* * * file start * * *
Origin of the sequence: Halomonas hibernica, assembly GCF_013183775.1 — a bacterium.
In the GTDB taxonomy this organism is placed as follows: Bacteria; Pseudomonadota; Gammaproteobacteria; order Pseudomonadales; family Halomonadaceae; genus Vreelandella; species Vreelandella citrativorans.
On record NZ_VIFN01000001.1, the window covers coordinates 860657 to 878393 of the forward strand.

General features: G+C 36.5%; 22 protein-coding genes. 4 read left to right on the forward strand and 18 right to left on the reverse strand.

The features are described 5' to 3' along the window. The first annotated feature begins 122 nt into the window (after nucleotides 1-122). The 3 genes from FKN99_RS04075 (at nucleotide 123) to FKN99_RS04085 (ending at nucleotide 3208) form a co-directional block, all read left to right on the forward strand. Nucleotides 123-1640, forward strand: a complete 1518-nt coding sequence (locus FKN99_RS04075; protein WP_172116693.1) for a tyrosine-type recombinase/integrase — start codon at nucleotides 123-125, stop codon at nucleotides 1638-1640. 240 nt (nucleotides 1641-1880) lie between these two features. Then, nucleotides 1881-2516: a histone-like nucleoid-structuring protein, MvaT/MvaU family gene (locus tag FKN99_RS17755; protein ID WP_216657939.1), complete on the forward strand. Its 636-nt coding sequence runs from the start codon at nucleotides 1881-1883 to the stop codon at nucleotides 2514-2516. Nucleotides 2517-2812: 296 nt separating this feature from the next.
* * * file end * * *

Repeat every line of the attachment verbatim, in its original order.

Origin of the sequence: Halomonas hibernica, assembly GCF_013183775.1 — a bacterium.
In the GTDB taxonomy this organism is placed as follows: Bacteria; Pseudomonadota; Gammaproteobacteria; order Pseudomonadales; family Halomonadaceae; genus Vreelandella; species Vreelandella citrativorans.
On record NZ_VIFN01000001.1, the window covers coordinates 860657 to 878393 of the forward strand.

General features: G+C 36.5%; 22 protein-coding genes. 4 read left to right on the forward strand and 18 right to left on the reverse strand.

The features are described 5' to 3' along the window. The first annotated feature begins 122 nt into the window (after nucleotides 1-122). The 3 genes from FKN99_RS04075 (at nucleotide 123) to FKN99_RS04085 (ending at nucleotide 3208) form a co-directional block, all read left to right on the forward strand. Nucleotides 123-1640, forward strand: a complete 1518-nt coding sequence (locus FKN99_RS04075; protein WP_172116693.1) for a tyrosine-type recombinase/integrase — start codon at nucleotides 123-125, stop codon at nucleotides 1638-1640. 240 nt (nucleotides 1641-1880) lie between these two features. Then, nucleotides 1881-2516: a histone-like nucleoid-structuring protein, MvaT/MvaU family gene (locus tag FKN99_RS17755; protein ID WP_216657939.1), complete on the forward strand. Its 636-nt coding sequence runs from the start codon at nucleotides 1881-1883 to the stop codon at nucleotides 2514-2516. Nucleotides 2517-2812: 296 nt separating this feature from the next.